How Businesses Can Integrate Trade Shows Into Their Marketing Strategy

Whether you’re the CEO of a mega-corporation, you manage a small business, or you run a home-based operation, you’ve no doubt come up with a scalable marketing strategy that allows you to work within a budget in order to promote your brand, maximize exposure, encourage patronage and hopefully, increase sales. An overall strategy could include any number of tactics, such as traditional forms of advertising like print, radio, and television, along with the utilization of modern outlets in the online and mobile arena, like a website and blog, social media profiles, web directories, online advertising, participation in the online community (industry forums and blogs), and perhaps even the creation of viral campaigns via YouTube and other social media platforms. As you can see, the possibilities are practically unlimited. But one option you may want to look at including as part of your marketing strategy is trade shows.

There are several reasons you might want to get involved in industry trade shows, but the main idea for most businesses is to impress potential customers or woo the press (or both). And there are a number of ways that you can work on integrating this this particular avenue of promotion into your overall marketing strategy. The first thing to consider is what you hope to accomplish through your presence at trade shows. Perhaps your goal is to compile a list of targeted contacts or maybe you simply want to raise awareness of your brand. Many companies are looking for a splashy way to reveal their upcoming product lines for the coming year in order to drum up interest from the media, investors, and of course, consumers. But you’ll need to think about the potential impact you could make and how it compares to and complements other parts of your marketing campaign.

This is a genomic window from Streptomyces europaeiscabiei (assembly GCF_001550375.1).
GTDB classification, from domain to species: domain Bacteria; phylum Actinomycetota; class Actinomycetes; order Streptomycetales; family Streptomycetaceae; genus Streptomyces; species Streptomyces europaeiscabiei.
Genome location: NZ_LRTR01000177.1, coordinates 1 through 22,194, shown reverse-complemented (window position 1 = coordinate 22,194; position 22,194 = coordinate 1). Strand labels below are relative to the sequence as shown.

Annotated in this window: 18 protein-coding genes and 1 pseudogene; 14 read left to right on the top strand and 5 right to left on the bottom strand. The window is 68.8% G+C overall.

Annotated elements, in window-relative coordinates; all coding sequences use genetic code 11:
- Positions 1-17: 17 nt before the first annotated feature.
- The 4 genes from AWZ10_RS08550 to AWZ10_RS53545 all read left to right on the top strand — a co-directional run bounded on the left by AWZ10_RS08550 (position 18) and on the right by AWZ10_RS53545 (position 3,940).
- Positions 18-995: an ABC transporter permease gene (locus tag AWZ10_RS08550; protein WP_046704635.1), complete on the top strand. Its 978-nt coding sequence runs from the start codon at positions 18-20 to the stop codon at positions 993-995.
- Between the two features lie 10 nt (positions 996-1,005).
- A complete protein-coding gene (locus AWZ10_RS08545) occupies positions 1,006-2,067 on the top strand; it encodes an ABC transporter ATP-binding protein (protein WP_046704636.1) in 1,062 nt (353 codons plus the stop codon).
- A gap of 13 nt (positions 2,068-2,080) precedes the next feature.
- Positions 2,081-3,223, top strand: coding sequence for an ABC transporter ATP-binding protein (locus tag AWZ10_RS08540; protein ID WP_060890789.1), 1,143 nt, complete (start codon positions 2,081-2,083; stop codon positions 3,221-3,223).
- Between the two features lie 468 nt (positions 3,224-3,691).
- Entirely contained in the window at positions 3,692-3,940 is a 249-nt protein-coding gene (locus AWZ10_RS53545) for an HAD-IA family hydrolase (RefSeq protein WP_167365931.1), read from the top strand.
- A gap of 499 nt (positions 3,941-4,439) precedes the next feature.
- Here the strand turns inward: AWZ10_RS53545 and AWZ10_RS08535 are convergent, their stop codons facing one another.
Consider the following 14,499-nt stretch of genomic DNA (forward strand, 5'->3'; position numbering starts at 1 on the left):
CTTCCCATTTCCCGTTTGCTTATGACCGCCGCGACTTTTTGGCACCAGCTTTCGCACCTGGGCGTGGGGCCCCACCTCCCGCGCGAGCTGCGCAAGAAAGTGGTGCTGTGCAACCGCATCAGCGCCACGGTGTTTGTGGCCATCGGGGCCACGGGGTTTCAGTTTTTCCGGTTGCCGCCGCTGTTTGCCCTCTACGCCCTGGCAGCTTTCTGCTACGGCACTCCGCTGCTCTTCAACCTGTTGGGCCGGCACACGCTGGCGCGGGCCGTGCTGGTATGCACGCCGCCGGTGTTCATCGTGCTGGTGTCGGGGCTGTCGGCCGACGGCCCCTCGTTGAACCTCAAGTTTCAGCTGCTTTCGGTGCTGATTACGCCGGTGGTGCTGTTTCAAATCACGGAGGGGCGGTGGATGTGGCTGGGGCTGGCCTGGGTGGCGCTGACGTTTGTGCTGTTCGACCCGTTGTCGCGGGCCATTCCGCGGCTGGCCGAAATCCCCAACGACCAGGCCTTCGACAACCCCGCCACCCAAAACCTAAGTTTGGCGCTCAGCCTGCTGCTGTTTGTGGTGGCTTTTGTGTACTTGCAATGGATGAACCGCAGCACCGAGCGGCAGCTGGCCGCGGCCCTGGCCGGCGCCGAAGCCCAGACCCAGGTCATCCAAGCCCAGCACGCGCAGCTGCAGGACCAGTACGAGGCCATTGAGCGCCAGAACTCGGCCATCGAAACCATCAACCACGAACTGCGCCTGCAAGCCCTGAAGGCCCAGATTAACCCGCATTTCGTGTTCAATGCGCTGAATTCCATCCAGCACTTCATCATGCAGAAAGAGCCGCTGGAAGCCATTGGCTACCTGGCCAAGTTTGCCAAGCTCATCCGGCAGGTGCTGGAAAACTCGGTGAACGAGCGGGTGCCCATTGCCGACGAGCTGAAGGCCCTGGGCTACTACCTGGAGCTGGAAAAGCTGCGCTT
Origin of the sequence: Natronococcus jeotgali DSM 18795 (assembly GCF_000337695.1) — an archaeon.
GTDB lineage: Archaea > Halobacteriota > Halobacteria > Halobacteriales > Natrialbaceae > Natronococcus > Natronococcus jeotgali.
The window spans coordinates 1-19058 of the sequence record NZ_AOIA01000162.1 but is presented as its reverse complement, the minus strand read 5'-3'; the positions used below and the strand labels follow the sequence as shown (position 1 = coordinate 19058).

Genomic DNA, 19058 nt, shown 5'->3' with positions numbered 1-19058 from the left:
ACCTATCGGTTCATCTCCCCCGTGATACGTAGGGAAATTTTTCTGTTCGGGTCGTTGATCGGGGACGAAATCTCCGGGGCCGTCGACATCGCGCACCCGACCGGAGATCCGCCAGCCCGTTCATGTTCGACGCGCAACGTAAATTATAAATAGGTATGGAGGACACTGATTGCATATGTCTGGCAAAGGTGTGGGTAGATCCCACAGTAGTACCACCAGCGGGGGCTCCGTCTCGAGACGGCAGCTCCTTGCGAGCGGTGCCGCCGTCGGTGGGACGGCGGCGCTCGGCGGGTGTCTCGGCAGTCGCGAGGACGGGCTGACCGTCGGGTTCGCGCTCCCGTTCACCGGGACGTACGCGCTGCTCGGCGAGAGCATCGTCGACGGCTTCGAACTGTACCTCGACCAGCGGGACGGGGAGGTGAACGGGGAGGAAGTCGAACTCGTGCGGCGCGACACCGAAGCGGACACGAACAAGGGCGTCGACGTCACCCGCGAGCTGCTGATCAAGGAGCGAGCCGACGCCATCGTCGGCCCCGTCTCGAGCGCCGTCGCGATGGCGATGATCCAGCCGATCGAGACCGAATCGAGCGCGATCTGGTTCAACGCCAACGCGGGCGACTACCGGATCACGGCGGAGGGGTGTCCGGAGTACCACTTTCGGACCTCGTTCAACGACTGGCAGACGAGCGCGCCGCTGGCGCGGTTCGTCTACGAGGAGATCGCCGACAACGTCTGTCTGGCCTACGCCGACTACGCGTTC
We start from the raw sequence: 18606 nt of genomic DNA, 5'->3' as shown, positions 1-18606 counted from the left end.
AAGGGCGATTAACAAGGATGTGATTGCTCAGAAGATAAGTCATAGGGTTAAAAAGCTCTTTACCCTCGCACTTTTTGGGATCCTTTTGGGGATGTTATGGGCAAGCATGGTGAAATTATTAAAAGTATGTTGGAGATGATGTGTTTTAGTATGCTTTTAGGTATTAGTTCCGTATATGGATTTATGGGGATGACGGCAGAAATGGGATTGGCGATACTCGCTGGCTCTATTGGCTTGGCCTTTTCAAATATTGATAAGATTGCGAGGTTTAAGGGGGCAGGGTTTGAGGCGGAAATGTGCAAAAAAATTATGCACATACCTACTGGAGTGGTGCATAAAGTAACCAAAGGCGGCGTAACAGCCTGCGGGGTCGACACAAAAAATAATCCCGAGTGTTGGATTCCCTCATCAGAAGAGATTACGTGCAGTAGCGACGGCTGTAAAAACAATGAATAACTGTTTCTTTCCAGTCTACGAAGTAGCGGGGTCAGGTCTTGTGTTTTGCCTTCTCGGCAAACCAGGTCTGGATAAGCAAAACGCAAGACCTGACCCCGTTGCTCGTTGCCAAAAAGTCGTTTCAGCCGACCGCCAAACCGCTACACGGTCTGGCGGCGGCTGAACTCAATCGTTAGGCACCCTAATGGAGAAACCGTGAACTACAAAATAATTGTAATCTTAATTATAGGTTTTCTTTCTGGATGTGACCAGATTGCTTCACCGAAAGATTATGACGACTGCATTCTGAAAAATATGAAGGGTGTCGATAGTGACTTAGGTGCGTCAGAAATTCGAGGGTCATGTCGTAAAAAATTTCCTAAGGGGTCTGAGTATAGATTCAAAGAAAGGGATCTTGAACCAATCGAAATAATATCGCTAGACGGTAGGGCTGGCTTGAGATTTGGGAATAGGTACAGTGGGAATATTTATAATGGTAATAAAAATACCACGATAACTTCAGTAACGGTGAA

Next you should consider the relative expense involved since the bottom line is always important, whether your business is large or small. Although you probably have a marketing budget set aside, it may not include the cost of trade shows. So you need to note things like entrance fee, location, booth sizes and specification, and the cost of transporting company representatives and your setup materials to the event. You should also add in any talent you plan to hire for the event (MC, booth babes, etc.), as well as the cost of creating a booth that will grab the attention of passersby and inspire confidence in your brand. In short, it could cost you a pretty penny and you need to try to forecast how that expense could be offset by potential return on investment.

The final thing to think about during the planning process is just how you’re going to get the interest you want with your trade-show excursion. This could include promotional efforts before the event, as well as your strategy to entice traffic into your booth, create an interactive experience that engages visitors, and get the contacts you need to promote your business and make sales in the future. Listen up, grasshopper – this isn’t going to be a walk in the park. But when you put time and effort into the planning process you can choose the right trade shows, create a killer setup, and make the most of your expenditure while adding immeasurably to your current marketing strategy.

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